Another study conducted by the National Statistics Office (NSO) data revealed that there were 482,480 registered marriages in the country recorded in 2010. It was fewer by two percent (9,774) compared to 2009’s figure.
Catholic ceremonies accounted for 35 percent of marriages, other religious weddings account for 20.7 percent, while civil accounted for 43.5 percent of the total number of weddings.
Civil weddings are conducted in a venue—usually the city hall court—with the presence of an authorized judge.
NSO data also showed that February is the favorite month for wedding with a daily average of 1,909 marriages.
“Our wedding will be just like the typical wedding… We also have arras, cord and veil,” said Raña noting that they also included the relevant symbolisms of the traditional ceremony.
Wedding for Born Again Christians is almost the same as that for Catholics; only, some of the symbolisms in the marriage are not really necessary. However some of the couples still prefer to follow the usual wedding ceremony, where there is a presence of the materials used to represent their binding contract.
As for going on “separate ways,” Cruz said the Catholic Church has different means, including the “Canonical Separation, which will allow the couple to live separately, since they already cannot agree with one-another. However, they are not allowed to get married again.”
Another is the Marriage Nullity, which Cruz emphasized that “from the very beginning, the marriage has not taken effect due to reasons like insanity, fraud, blood relation and if it is against the will of the marrying party.”
As for the Born Again Christians, Pilotin mentioned that married couples should only be separated legally or through annulment.
“The process [of separation] will still go through our courts because civil laws are followed,” said Pilotin.
However, Pilotin pointed out that similar to Catholic Church, couples who are legally separated cannot marry again. Only those who have had their marriage annulled by the courts can marry again.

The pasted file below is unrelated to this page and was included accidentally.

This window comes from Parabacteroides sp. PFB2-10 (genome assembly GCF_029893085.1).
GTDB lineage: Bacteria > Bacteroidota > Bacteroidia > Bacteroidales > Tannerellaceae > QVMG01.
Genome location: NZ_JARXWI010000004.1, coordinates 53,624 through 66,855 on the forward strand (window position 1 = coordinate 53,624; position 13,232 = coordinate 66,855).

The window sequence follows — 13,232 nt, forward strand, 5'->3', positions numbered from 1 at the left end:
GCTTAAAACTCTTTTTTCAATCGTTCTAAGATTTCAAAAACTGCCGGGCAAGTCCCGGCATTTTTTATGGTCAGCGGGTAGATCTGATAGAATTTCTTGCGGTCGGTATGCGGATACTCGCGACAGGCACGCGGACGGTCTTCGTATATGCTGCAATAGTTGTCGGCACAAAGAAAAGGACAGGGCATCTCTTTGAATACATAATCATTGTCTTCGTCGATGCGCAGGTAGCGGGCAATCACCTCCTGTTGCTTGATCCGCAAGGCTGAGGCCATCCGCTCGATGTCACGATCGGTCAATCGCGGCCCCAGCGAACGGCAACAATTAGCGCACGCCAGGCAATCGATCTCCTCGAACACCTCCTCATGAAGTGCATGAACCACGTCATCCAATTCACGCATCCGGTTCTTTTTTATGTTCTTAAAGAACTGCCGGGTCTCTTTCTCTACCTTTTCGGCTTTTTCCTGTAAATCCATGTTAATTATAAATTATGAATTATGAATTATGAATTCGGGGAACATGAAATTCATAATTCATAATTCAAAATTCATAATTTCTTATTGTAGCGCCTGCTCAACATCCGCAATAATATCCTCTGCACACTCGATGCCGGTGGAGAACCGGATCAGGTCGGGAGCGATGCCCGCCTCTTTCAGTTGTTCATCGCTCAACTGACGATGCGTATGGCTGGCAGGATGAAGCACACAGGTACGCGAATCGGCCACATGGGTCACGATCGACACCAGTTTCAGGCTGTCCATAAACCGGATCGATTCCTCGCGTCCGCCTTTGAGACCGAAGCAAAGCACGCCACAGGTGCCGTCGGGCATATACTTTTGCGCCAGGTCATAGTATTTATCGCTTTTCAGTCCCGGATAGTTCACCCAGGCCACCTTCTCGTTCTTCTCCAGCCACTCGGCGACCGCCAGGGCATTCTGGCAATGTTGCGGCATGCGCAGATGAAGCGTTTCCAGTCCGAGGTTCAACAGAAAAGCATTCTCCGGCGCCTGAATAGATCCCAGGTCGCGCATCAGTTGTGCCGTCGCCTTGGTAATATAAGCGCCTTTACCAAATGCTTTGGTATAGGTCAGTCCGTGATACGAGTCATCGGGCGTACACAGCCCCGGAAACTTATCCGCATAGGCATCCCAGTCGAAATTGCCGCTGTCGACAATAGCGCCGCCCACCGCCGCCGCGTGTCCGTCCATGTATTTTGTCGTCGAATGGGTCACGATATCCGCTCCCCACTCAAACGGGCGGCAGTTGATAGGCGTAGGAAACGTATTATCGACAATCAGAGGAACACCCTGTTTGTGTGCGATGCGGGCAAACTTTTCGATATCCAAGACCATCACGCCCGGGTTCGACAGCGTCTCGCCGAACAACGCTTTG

To address this issue of separation, Cruz said that the Catholic Church should come up with more effective catechesis on marriage and improve the pre-Cana (counseling before marriage), Cana (preaching about marriage on the occasion of the wedding), and post-Cana (counseling after marriage) conferences.
For soon-to-wed Gnüchtel and Raña, the couple believed that their relationship will be successful since God will be the center of their marriage.
“Searching for a reason why God led me to Manila, I found it when I met her. Kathryn could be defined as the answer to all my prayers,” said Gnüchtel.
“I prayed to God that I’ll never get into any relationship unless it is [God’s] will and [my fiancé is] a true Christian not by words, but by the way he lives. Truly, God also answered my prayer,” said Raña.
By the end of the year, the two will exchange their vows in what they call as an “affordable wedding ceremony”.
Cruz said weddings, by itself, are cheap, and that it only becomes expensive because couples would like to add embellishments.
“The sacrament of matrimony only needs a woman [who accepts] that she will be the wife of the man [and vice versa], that is marriage. Other details are just add-ons and are not needed for the sacrament to transpire,” said Cruz.
“[People] should always remember that in wedding, love is the only thing binding the couples—their love for one another and specially their love for God,” said Pilotin.
By CARLOS DAVE B. GARCIA